Homeschooling has come a long way from relative obscurity two decades ago. It is now a leading education trend in America as well as around the world. Estimates put the growth in the sector to about 15 percent per year. This has not stopped the spread of myths about homeschooling among many people; how many times do we often hear that homeschooled children are more likely to end up as social misfits, that they are unlikely to make it to college, that homeschooling will end up gobbling too much of your resources-both money and time, and so on?
Many research findings carried out suggest that not only do home schooled children have better social skills, but that they are less dependent on heir peers. Dr. Raymond Moore who wrote the book Better late than Early, found out that homeschooled individuals (those that have already become adults) are much more aware of the issues affecting their communities than the conventionally educated ones. They take their civil obligations like voting more seriously and many more belong to community organizations.
Experts believe that homeschooling contributes adequately to ideal child development, and since they learn their graces from many different age groups, not least their parents, they are capable of developing healthy relationships with just about anyone. Children who go to a traditional school on the other hand, get to spend time with their peers and not all of their time is spent learning in a classroom.
The first generation of homeschooled adults has already finished college and entered the job market. There are as many as 1,400 colleges that take in homeschooled students, so those facts should debunk the myth that homeschooled children are less likely to go to college. And the benefits of home school learning can be seen later in life as research suggests that those that took home learning have develop strong moral bases, exhibit greater work ethic and develop greater leadership skills as well.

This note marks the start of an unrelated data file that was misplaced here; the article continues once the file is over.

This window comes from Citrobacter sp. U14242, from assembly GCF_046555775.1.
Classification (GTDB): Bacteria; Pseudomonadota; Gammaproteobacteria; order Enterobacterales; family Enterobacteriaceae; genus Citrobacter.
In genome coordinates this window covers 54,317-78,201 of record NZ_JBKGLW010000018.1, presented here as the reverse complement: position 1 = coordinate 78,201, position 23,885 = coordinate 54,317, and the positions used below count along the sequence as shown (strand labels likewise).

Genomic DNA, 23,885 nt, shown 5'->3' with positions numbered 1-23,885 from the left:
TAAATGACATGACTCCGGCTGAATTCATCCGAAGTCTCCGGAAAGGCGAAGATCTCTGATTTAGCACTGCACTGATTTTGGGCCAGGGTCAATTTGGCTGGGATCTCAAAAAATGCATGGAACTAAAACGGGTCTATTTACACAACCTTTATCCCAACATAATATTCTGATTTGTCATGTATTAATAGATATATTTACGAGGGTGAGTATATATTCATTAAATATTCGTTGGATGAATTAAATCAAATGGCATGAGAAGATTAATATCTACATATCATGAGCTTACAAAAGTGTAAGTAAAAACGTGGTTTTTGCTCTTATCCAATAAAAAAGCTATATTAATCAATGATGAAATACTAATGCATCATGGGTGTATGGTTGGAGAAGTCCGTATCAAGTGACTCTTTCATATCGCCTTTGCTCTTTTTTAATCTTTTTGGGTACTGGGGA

There are fears that teaching children is a skill that not everyone has, and a parent would have hard time teaching subjects such as algebra. Well, it is undeniable that guiding your children how to read is not a simple task. But its a skill that any parent can learn, and especially motivated by the great benefits that comes with interacting with your children, like developing a strong bond. Secondly point is that one does not have to teach slightly technical subjects like algebra to children less than 10 years. This can wait until the child has matured a bit, and has expressed interest in science and math. Then you can look for ways to incorporate algebra into child leaning program, even using a tutor if you are not comfortable teaching the subject on your own.
You can also find a ways to home school the children without breaking the bank as teaching children at home can be expensive if you allow it to be. It is safe to assume that home schooling at home will be more costly than public schooling but less costly than private schooling. If you use a box curriculum or hook up with an independent study program, you can expect to pay a little more. There is an option of incorporating some public means to bring down costs, like using a public library, or public playground.